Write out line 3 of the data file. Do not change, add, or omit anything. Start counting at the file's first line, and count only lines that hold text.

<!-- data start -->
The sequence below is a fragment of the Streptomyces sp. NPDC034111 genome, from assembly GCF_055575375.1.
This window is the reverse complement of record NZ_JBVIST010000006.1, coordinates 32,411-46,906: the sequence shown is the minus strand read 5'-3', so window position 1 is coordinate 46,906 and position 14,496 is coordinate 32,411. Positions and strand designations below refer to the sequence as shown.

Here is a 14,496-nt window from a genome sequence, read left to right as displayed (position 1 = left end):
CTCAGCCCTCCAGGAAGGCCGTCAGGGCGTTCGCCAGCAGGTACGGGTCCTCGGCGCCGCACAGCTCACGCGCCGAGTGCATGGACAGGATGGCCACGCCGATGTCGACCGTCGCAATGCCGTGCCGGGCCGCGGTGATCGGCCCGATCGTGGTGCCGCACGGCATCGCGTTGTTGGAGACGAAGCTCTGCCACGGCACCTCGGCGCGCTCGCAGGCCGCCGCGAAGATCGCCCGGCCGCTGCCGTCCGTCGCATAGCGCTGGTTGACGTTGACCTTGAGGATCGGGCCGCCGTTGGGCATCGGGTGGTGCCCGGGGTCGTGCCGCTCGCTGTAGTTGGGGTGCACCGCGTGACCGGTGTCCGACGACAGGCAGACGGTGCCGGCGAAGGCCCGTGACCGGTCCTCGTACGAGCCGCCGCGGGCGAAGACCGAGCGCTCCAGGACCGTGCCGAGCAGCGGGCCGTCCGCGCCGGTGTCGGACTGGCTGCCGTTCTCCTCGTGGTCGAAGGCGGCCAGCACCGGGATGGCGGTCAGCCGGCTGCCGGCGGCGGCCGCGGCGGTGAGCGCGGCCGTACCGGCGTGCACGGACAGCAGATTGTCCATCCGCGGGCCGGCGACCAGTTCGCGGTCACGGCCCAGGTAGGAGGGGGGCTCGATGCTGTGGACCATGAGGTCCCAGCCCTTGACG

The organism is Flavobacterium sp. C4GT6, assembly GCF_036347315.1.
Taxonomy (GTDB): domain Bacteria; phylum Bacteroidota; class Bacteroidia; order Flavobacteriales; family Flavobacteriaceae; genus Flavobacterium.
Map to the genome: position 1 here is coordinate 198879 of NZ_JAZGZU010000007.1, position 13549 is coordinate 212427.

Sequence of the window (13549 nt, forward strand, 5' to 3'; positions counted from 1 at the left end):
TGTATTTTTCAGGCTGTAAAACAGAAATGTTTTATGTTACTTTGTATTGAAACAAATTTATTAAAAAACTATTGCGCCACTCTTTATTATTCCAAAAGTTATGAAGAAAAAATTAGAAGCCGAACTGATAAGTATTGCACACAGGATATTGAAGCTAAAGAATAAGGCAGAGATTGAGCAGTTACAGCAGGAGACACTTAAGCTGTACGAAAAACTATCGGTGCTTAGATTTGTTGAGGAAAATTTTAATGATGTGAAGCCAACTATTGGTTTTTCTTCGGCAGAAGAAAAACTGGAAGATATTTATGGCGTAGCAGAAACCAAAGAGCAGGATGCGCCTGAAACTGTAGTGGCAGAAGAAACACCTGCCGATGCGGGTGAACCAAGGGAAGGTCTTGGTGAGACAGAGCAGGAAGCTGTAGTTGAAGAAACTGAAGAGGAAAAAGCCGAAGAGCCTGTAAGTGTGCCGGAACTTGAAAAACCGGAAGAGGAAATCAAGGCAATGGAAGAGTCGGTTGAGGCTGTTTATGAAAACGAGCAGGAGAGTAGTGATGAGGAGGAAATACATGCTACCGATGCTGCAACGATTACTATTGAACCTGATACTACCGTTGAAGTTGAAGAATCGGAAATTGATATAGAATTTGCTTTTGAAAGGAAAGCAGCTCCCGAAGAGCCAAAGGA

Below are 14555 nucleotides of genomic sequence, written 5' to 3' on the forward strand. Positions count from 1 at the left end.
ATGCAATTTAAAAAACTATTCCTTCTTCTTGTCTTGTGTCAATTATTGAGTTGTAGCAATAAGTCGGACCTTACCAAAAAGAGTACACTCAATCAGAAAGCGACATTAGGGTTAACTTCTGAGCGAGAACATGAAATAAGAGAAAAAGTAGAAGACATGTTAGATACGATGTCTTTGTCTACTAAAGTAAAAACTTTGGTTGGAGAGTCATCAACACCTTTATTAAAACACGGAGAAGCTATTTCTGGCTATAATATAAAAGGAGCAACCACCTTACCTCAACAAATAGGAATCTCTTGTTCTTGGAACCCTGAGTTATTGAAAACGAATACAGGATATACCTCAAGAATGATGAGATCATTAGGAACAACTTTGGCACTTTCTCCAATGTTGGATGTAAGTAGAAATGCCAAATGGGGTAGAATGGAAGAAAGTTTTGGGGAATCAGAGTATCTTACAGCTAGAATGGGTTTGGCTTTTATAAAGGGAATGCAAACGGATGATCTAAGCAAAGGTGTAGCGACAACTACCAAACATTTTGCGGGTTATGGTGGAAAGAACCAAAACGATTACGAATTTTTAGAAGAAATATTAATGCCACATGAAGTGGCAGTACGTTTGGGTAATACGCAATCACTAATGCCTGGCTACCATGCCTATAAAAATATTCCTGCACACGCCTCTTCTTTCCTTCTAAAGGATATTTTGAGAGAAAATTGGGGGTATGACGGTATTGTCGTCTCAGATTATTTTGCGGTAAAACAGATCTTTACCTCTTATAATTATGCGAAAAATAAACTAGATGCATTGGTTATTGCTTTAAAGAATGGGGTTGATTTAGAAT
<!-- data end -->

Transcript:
Here is a 14,496-nt window from a genome sequence, read left to right as displayed (position 1 = left end):